• All accurate points. It's knee jerk to compare the XPS 15 to this and I get it, but at the end of the day, very different machines with different goals.
  • I'm getting conflicting references on this issue. according to this link ( https://www.reddit.com/r/Hewlett_Packard/comments/5qpwla/just_got_the_ne...) the 15 inch model of the x360 has the same issue. Also according to HP's website, the 15 inch version only has 1 Thunderbolt 3, and one usb c 3.1  It's confusing, because the 13 inch model has 2 thunderbolt 3 (not limited and using 4 lane pcie)
  • I was told by HP that it's a full 40GB transfer lane for that TB3 port.
  • In that thread, it looks like it "can" go up to the full 4 lanes based on one of the later HWinfo screenshot...but I'm not entirely sure either.  lol    It says that "Max link width" is 4x but is only "current link width" is at 2x (whereas the XPS 15 says shows a max and current link width of only 2x).    I wonder if it will do the full 4 lanes as long as you are not using any of the other ports??  That would be ideal since you can connect everything to the spectre using that single port via a TB3 dock (or the razer core!).  :)
  • I totally understand the difference. I am a power user and need a quad core prossor with higher TDP to run graphic intensive software. I just wish someone would combine the two. Make a 2 in 1 with XPS 15 specs. A crossover of sorts. I'm sure its possible as the xps 15 is as thin as SOME not all 2 in 1's out there. I'm probably in the minority as most content creators could care less about a 360 flip screen.  And you're right about the xps thunder bolt ports. 
  • This is the one I have been saving up for.
  • Great review man! I'll get the 2018 if they upgrade the graphics card to atleast the 965. ;)
  • I doubt hardly anyone will be using 9 series nividia cards by then. Especially not on high end lap tops above $1,000+ probably would be a 1050.
  • You'd be surprised. Hp just now got the 940 in these things, and have a 950 in their all in one that's supposed to be top of the line lol. They could have atleast put the 1050 in! I wouldn't expect much from them next year but I'd be happy if they blow me away lol.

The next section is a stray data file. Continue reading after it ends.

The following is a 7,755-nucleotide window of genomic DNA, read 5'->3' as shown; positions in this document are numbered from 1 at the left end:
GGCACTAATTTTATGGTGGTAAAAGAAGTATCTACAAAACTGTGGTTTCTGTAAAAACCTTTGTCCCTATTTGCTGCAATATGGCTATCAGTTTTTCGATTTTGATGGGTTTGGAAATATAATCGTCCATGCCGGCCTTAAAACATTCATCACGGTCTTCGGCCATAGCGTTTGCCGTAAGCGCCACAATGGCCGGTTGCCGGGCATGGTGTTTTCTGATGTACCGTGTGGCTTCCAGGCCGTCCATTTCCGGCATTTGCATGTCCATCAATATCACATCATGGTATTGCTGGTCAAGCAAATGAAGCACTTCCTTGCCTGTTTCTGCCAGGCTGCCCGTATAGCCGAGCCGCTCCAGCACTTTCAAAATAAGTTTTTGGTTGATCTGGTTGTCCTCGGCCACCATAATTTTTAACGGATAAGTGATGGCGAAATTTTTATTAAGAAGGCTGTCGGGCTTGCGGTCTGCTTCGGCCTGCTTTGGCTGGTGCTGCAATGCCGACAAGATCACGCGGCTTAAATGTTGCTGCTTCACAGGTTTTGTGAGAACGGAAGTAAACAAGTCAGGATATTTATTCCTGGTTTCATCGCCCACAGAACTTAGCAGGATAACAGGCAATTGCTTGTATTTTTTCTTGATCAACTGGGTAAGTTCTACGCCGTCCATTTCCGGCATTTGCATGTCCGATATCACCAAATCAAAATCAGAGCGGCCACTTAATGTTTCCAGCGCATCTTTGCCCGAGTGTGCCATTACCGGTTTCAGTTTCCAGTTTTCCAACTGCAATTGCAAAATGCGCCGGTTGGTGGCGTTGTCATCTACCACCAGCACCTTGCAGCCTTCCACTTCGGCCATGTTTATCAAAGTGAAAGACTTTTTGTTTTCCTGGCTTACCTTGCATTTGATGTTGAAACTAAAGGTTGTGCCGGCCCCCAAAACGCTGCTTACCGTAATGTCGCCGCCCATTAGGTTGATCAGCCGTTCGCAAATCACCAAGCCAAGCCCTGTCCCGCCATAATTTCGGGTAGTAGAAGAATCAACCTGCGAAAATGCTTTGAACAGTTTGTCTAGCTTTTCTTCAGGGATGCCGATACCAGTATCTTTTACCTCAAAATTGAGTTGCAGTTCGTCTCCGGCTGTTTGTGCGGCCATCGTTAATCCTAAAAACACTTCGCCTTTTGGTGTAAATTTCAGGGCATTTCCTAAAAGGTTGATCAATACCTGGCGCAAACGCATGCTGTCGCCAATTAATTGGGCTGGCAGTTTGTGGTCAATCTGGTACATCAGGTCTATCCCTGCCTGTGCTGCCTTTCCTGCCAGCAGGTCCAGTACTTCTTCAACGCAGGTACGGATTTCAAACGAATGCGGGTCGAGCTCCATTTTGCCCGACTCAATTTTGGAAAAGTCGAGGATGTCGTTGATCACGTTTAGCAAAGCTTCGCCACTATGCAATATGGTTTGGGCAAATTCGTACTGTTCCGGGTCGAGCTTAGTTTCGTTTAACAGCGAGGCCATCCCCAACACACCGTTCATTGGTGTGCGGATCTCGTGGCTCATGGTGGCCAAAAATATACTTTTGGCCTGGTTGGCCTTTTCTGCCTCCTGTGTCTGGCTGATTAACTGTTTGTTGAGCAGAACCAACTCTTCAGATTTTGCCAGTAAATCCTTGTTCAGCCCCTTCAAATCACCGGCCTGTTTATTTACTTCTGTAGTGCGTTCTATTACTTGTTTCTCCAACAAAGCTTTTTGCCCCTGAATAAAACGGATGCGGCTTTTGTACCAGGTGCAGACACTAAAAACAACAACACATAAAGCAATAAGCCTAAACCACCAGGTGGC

• This is the laptop that will probably replace my Surface Pro 3. I was looking at an XPS 15 but you get more for your money with this one. It's strange that in the benchmarks you have it up against the Surface Studio, a desktop PC that costs $3K+. If I built a desktop PC for that much, with a 27" 4K screen, it will blow any laptop out of the water too.
  • Same... I like the XPS15 but I just wish it had 2 in 1 support and also web cam on top screen. I'd get it instead if the XPS 15 had those.
  • I am glad I returned my 13 inch 2016 Spectre 13 x360. Even though I loved it... The battery drain of 12-15% per day when it was turned OFF was just too much. Getting this 15 inch Spectre x360 instead is a win win situation. Especially since this has discrete graphics, higher display resolution, ~20 nits brighter display, pen support, and micro SD slot. The 15 inch fixes/adds all the things I didn't like about the 13 inch. Even if the 15 inch turns out to have the battery drain when off too, then hopefully HP gets a solution for it soon. Even if it doesn't either way it will be worth that minor defect for all these features at this price.
  • I suppose it's to save space and keep the computer thin, but is that really worth it to exclude a socket for the stylus? Especially this one -- unlike the Surface, the stylus is included. I guess this must not bother most people, since it seems the norm these days, but that would be one pet-peeve with this system based the review. Still seems like a great system overall.
  • Yes it's worth it considering it's such a niche market that actually want a stylus. The average person buying a spectre does not.